Use the right equipment for the job, invest in training .. or don't do it.

Flap Sup
29th Nov 2004, 08:24
Solid Rust Twotter,

It is not possible to do a 1G barrel roll. You'll need at least approx 2Gs in the pull up and the level out. If you try with less G in a regular Cessna/Piper, you'll end up without any airspeed at all before you have completed the roll.

I must stress that it is not only illegal, but also very dangerous to practice aerobatics in an aircraft thats not certified for it.

Go rent an aerobatic aircraft - Its great. It dosn't get any better that when green is up and blue is down.

FS

Parapunter
29th Nov 2004, 08:48
You can even roll these (http://www.redbull-vertigo.com/en/imagepages/image04_11.htm) :eek:

Wouldn't catch me doing that though...

flajjer
29th Nov 2004, 09:47
I agree with all that has been said, you should have and aerobatic plane to do aerobatics with (I have a skybolt as a toy) and you should have the proper training. It should be something one should't even have to discuss, even though it is possible to do near one G stuff.

But the question is still what might have happened to the guy who was caught by the faa rolling that cessna. How is the FAA treating guys like that. Was that video clip enough as evidence?

Paterbrat
29th Nov 2004, 10:01
First paying job was as an instructor at an aerobatic school. Would echo Flap Sup, go try it in approved equipment. When students at BATC boasted of doing it in 150's would simply recommend they saw what held the wings on to the airframe, two pencil thick bolts about three inches long, one on each side!
Having said that my very first instructor, ex RAF and last posting CFS barrel rolled us over the Isle of Wight about my second hour as a 'confidence' manouvere, complete of course with the caution never to try it? Explained about neccesity of correct 'G' loading and experience in aerobatics. Needless to say have followed his advice ever since having also learnt that even with aerobatic experience one can still have an off day and not quite get it right. I sadly do not come up to Bob Hoovers standard, what a fantastic airman/showman!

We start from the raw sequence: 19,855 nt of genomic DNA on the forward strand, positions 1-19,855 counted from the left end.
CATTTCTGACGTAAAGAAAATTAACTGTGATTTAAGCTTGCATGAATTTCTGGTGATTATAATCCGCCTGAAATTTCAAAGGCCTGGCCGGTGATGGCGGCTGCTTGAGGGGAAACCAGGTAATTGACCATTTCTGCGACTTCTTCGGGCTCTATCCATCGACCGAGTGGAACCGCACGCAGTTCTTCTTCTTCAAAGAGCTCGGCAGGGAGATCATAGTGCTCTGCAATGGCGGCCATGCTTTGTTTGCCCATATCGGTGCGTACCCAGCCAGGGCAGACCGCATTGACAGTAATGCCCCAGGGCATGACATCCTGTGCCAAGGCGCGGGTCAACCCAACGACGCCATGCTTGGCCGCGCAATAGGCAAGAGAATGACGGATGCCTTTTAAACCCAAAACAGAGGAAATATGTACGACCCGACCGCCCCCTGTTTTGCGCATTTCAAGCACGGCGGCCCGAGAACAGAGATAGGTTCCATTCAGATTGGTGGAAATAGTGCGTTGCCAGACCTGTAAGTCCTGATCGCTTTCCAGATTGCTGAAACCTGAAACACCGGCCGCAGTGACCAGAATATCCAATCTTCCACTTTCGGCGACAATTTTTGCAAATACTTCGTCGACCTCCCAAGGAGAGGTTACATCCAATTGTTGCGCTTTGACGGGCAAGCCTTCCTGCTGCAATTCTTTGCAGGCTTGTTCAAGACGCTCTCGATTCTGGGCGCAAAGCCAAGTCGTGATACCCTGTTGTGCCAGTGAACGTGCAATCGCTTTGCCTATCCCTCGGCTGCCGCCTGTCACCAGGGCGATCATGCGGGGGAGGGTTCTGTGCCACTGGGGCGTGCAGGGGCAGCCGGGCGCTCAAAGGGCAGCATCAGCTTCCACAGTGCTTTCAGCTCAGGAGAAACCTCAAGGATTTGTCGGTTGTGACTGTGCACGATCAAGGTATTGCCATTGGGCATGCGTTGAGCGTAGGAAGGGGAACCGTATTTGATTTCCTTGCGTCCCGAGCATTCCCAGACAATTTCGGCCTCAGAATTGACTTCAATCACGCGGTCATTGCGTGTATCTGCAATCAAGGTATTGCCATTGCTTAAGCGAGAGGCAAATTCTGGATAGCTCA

Was taken up in a twin com by Chief Instructor at one Florida school, and asked to spin it. Thinking this a 'test' simply pointed to the placard prohibiting any aerobatic manouveres. He then told me to disregard this and do one, explained that at least one of my future students would put me in one and he wanted to demonstrate and to see that I could recover, and the height loss.
Spins very fast flat and height loss is frightening. I had two students catch me out despite my carefull eye in the next two and a half years, so he was quite right!

My names Turkish
29th Nov 2004, 11:33
These guys paid with their lives to find out if they could roll a Beech 99.

CVR (http://www.tailstrike.com/280493.htm)

NTSB (http://www.ntsb.gov/ntsb/GenPDF.asp?id=CHI93MA143&rpt=fi)

Onan the Clumsy
29th Nov 2004, 12:08
a filled out grade was found in the pilot's mailboxWell, at least he passed the check ride :hmm:

flajjer
29th Nov 2004, 13:16
Idiots those two.
Well in my opinion it's strange that he even managed to get a CFI rating.

2R
29th Nov 2004, 17:45
Was it an aerobat ,I have a few hours in those .
Ugly loops Due to lack of power.And the rolls do use up a lot altitude but still safe to fly and a lot cheaper than a pitts or extra ,and it is all fun.the first loop was with a guy from biggin hill Len Perry ,;) Loads of fun.I suppose that is why birds sing.

Solid Rust Twotter
29th Nov 2004, 18:00
Flap Sup et al